12. Addressing the Empty Plinth: Lessons from Gallery Shows and Public Art Jeremy Wolin
  13. Modern Usage: In Conversation with Remeike Forbes Eliza Chen and Tiger Dingsun
  14. Dangling Threads: Remaining Unclear in Capital Everett Epstein
  15. A Vagabond Viking Voyage and Midsummer Daydream Mike Fink
  16. Everything is Interdependent Angela Dufresne
  17. La Bolita Elaine Lopez
  18. Bread Day Olive B. Godlee
  19. Against the Archive Satpreet Kahlon

2017 - 2018 

  1. Birds, Bees, and Beyond: The Nature Lab Evolves
  2. Concrete Mixer Drum Solo
  3. Negative Spaces
  4. “Printer Prosthetics” at NYABF
  5. On Writing: Nader Tehrani and Katie Faulkner
  6. On Writing: Marie Law Adams and Dan Adams
  7. On Writing: Kunlé Adeyemi
  8. Connecting Food and Design
  9. Remixing Architectural Discourse
  10. Genesis : 1: Beret Shit
  11. “No voy a actuar en el mundo antes de entenderlo”: Una conversación con Alfredo Jaar
  12. “I Will Not Act in the World Before Understanding the World”: A Conversation with Alfredo Jaar
  13. Imagining Irmgard
  14. Afterwords: Bite
  15. Afterwords: Portals
  16. Afterwords: Calendar
  17. Seeking Drafts

Texas Triptych

Ali Dipp (BFA PT 2022)


‘If a river could speak...What would it say? And furthermore, how would we hear it?’ This piece is a window, painting, and portal into the many voices that converge in our Southwestern borderland.

This introduction includes a set of suggestions to coax a river, the Río Grande, into speech. While the stage uses language, humans as they stand between rivers, embankments, and regions, tell the story of the place between people.

As it contributes to the ever-evolving stage, Texas Triptych meditates on changing tradition. Set on a fringe, this is a play devoted to mavericks. Texas Triptych confronts conventions by breaking and reforming meaning over and once again. As so, this piece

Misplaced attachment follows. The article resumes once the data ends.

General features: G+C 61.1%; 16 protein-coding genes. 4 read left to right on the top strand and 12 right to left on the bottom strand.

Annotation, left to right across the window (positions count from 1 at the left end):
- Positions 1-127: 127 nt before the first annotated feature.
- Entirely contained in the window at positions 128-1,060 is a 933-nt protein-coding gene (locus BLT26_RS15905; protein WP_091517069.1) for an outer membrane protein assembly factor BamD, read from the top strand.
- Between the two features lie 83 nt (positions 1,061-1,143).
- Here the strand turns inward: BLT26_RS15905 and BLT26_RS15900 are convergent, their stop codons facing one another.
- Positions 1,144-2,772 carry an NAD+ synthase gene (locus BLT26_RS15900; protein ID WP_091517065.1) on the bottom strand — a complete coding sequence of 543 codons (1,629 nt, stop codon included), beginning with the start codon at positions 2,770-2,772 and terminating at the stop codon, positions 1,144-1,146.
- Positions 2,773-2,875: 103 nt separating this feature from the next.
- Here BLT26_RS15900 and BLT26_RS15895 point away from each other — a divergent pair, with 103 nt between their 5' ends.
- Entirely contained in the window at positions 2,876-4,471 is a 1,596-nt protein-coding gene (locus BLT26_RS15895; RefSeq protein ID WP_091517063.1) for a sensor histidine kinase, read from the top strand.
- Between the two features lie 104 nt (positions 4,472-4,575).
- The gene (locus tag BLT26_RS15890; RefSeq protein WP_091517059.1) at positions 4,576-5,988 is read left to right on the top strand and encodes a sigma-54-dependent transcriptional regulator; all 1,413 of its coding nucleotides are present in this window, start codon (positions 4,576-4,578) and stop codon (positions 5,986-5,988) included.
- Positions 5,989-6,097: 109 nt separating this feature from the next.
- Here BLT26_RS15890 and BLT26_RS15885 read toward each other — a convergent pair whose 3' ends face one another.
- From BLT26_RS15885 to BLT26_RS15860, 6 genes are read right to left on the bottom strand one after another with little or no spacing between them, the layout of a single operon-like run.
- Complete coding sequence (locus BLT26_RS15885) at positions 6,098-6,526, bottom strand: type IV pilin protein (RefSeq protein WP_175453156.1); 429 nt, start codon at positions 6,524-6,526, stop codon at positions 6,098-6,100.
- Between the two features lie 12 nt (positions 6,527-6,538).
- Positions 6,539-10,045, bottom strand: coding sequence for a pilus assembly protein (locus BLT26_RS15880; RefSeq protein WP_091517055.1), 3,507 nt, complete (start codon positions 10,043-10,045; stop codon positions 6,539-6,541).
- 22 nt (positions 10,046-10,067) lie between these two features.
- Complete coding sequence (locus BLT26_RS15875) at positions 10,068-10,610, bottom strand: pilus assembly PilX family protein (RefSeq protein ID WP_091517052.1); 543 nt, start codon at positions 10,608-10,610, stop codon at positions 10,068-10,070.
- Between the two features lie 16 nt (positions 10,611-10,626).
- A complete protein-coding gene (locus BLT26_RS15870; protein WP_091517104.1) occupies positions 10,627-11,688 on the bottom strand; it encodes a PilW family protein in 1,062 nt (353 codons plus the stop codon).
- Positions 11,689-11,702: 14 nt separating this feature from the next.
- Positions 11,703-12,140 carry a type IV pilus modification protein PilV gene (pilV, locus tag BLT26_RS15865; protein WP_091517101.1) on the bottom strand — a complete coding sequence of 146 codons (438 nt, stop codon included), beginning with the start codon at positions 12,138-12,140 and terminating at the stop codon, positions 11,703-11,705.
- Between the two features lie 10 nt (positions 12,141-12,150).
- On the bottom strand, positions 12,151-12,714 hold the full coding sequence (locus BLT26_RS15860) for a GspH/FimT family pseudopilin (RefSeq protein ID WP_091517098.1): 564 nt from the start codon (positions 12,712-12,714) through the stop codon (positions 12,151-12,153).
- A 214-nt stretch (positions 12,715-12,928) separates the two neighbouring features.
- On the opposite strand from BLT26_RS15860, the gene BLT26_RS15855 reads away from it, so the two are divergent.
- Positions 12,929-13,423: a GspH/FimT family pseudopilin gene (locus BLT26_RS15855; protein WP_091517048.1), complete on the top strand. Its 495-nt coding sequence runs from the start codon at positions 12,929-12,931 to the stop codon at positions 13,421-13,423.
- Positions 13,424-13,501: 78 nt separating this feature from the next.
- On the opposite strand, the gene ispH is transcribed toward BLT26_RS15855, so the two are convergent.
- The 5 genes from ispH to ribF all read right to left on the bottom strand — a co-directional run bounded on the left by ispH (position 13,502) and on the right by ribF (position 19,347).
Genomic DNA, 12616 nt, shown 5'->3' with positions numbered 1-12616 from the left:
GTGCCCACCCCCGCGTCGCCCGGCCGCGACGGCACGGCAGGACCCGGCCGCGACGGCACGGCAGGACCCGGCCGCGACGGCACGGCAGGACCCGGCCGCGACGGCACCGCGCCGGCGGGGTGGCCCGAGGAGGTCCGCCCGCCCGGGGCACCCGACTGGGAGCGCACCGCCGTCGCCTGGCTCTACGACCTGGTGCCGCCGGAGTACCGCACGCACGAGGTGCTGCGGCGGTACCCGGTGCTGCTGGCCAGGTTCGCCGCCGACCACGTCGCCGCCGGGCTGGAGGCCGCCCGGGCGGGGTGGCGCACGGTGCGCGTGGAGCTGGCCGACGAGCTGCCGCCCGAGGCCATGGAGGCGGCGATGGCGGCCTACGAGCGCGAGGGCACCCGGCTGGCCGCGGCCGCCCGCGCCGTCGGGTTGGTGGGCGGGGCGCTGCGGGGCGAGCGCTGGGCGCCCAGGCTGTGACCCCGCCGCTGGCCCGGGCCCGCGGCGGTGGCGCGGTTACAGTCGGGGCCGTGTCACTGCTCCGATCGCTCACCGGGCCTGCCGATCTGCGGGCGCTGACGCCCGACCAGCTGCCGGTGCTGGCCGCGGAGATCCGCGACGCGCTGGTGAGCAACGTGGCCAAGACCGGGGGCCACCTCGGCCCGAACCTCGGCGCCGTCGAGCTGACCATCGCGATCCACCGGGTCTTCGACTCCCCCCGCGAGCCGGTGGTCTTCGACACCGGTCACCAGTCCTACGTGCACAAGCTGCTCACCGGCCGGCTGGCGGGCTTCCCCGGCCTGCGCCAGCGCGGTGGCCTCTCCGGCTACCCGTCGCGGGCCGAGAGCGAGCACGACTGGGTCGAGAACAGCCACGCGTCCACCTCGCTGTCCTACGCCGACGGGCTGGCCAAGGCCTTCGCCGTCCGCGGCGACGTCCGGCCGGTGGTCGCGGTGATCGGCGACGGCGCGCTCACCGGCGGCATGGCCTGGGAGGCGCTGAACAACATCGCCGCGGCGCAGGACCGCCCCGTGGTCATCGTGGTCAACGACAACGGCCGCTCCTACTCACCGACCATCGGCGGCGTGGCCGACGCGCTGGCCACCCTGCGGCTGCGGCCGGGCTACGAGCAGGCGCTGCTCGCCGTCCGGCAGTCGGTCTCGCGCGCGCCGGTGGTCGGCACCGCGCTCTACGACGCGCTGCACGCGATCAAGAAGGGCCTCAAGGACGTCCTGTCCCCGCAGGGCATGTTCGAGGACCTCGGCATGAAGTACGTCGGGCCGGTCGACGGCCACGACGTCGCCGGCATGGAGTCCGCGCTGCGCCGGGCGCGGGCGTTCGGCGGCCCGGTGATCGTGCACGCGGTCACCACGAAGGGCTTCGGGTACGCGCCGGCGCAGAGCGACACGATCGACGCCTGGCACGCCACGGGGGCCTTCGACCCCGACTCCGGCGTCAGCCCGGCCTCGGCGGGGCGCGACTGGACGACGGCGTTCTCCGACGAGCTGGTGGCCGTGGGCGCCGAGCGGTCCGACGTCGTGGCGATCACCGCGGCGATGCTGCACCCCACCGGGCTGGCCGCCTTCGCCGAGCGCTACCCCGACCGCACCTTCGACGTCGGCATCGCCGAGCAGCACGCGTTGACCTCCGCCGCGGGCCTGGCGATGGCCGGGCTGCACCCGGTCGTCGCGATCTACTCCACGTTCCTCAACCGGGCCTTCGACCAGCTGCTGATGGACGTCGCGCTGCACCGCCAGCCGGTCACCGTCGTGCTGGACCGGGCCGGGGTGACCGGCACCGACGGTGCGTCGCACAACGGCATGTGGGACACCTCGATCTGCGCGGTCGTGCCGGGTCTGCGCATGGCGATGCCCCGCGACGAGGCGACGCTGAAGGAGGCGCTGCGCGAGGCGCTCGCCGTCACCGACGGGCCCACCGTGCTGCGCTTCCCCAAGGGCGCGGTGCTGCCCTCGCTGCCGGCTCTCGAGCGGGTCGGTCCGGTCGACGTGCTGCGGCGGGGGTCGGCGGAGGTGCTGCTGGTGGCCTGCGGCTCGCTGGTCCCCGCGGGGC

examines the proximity between two words: bounds and boundless. Between these two words exists a paradox of how we commit to our medium over time, history, and an unbeknownst future. How does this work inform what came before? What ramifications are to follow? With a threshold as probing, we can humor the theatre’s use of metaphor
and its serious play. Hopefully, in time, the limits, both reconsidered and kept, can bring to light a ‘playful’ play.

In this work, there are fecund borders:

Freedom’s bounds: What definitions are ramparts, what walls are bridges? How does each player find their emancipation? What unexpected matrimony reveals itself between freedom and bondage?

Metaphorical bounds: This play confronts allegorical traditions. Characters symbolize forces that govern the borderland environment, breaking interior situations and forming larger stances. With this in mind, the play asks its ensemble to find what is personal to each character. In the balance between broad symbolism and considered specificity, the actors make myth out of individual truth.

Dialogue (a)bound: The piece expands across rivers, houses, rooms, people, and times. Lines refer and converse beyond intimate and domestic space in this play. The player gets to decide who will receive their line in its path of travel. Participants are encouraged to perform the dialogue as open and intentional as possible.

Stage bounds: Throughout the lines, parentheses imply a choice delegated to the player. Exercising impermanence on both ends, the player and script can change. Only when declaring, and taking a side, can the potential of language take form. It is imperative to note that there is a heavy emphasis on wordplay in this script. As on the frontera, humor and sadness collide in perpetuity. Perhaps the distance between ‘hysterical’ and ‘hysteria’ can serve as a concept to humor.

Player List:

TIERRA: The matriarch that is both everything and nothing. She is as undefinable as a river, as crucial as water. 

SOL: An older sister. She questions the many definitions of freedom in the words ‘bound(less)’. Throughout the play, she writes a theory on time.

LUNA: Her younger sister in fraught fidelity with Bull Rider

MOTHER: The two sisters’ earthly matriarch.

BULL RIDER: A dreamer without feet and gambler of words, hopes, and ideas. He is Luna’s partner.

SHADOW: Two performers orchestrating the music and conducting a shadow puppet show.

An excerpt Texas Triptych (Act Two, Moonrise):

When you look at the moon from the ground, you try to chase it with your car, to meet it in orbit. A fool can only cherish what betrays him in the night passage.

What the wind feels like. Tombs rest without air.

Tombs rest without air. A permanence we once had. But as the terrain, I can’t show mercy for my dweller. It would be a paralyzing declaration. I would have to retire. And work is never done in this shifting cycle.